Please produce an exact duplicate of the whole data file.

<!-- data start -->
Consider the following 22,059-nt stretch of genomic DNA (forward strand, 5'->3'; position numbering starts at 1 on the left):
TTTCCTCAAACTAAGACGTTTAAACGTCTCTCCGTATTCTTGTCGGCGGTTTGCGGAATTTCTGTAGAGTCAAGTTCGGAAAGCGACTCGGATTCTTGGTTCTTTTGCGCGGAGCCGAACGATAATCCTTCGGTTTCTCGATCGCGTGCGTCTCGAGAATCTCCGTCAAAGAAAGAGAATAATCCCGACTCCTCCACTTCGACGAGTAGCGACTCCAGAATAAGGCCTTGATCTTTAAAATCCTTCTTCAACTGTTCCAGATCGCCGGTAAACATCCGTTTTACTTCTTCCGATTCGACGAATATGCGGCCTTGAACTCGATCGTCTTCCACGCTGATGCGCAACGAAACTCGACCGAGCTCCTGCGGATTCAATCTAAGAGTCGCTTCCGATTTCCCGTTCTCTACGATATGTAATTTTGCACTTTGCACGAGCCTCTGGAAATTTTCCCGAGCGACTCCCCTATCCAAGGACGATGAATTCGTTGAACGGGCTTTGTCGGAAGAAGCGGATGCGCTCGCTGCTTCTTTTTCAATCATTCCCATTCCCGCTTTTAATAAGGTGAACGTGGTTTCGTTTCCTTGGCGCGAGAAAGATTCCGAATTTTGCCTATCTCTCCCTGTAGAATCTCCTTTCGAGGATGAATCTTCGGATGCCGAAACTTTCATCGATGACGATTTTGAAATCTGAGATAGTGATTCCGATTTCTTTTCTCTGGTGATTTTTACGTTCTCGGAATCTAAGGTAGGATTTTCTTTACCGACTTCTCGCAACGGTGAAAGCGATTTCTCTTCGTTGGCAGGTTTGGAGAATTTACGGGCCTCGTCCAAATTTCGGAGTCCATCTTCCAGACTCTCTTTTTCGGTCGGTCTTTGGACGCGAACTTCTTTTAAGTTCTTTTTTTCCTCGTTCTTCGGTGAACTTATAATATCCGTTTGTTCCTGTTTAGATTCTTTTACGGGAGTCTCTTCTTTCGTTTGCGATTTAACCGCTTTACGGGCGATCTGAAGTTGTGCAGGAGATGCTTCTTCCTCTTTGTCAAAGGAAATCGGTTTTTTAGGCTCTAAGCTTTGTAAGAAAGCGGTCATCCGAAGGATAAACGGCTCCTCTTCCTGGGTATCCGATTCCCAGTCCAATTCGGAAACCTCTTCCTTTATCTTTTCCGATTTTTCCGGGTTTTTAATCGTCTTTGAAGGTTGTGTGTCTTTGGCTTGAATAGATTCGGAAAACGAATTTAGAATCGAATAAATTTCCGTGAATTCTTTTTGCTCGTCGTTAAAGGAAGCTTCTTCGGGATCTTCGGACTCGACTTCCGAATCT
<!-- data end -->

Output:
Consider the following 22,059-nt stretch of genomic DNA (forward strand, 5'->3'; position numbering starts at 1 on the left):
TTTCCTCAAACTAAGACGTTTAAACGTCTCTCCGTATTCTTGTCGGCGGTTTGCGGAATTTCTGTAGAGTCAAGTTCGGAAAGCGACTCGGATTCTTGGTTCTTTTGCGCGGAGCCGAACGATAATCCTTCGGTTTCTCGATCGCGTGCGTCTCGAGAATCTCCGTCAAAGAAAGAGAATAATCCCGACTCCTCCACTTCGACGAGTAGCGACTCCAGAATAAGGCCTTGATCTTTAAAATCCTTCTTCAACTGTTCCAGATCGCCGGTAAACATCCGTTTTACTTCTTCCGATTCGACGAATATGCGGCCTTGAACTCGATCGTCTTCCACGCTGATGCGCAACGAAACTCGACCGAGCTCCTGCGGATTCAATCTAAGAGTCGCTTCCGATTTCCCGTTCTCTACGATATGTAATTTTGCACTTTGCACGAGCCTCTGGAAATTTTCCCGAGCGACTCCCCTATCCAAGGACGATGAATTCGTTGAACGGGCTTTGTCGGAAGAAGCGGATGCGCTCGCTGCTTCTTTTTCAATCATTCCCATTCCCGCTTTTAATAAGGTGAACGTGGTTTCGTTTCCTTGGCGCGAGAAAGATTCCGAATTTTGCCTATCTCTCCCTGTAGAATCTCCTTTCGAGGATGAATCTTCGGATGCCGAAACTTTCATCGATGACGATTTTGAAATCTGAGATAGTGATTCCGATTTCTTTTCTCTGGTGATTTTTACGTTCTCGGAATCTAAGGTAGGATTTTCTTTACCGACTTCTCGCAACGGTGAAAGCGATTTCTCTTCGTTGGCAGGTTTGGAGAATTTACGGGCCTCGTCCAAATTTCGGAGTCCATCTTCCAGACTCTCTTTTTCGGTCGGTCTTTGGACGCGAACTTCTTTTAAGTTCTTTTTTTCCTCGTTCTTCGGTGAACTTATAATATCCGTTTGTTCCTGTTTAGATTCTTTTACGGGAGTCTCTTCTTTCGTTTGCGATTTAACCGCTTTACGGGCGATCTGAAGTTGTGCAGGAGATGCTTCTTCCTCTTTGTCAAAGGAAATCGGTTTTTTAGGCTCTAAGCTTTGTAAGAAAGCGGTCATCCGAAGGATAAACGGCTCCTCTTCCTGGGTATCCGATTCCCAGTCCAATTCGGAAACCTCTTCCTTTATCTTTTCCGATTTTTCCGGGTTTTTAATCGTCTTTGAAGGTTGTGTGTCTTTGGCTTGAATAGATTCGGAAAACGAATTTAGAATCGAATAAATTTCCGTGAATTCTTTTTGCTCGTCGTTAAAGGAAGCTTCTTCGGGATCTTCGGACTCGACTTCCGAATCT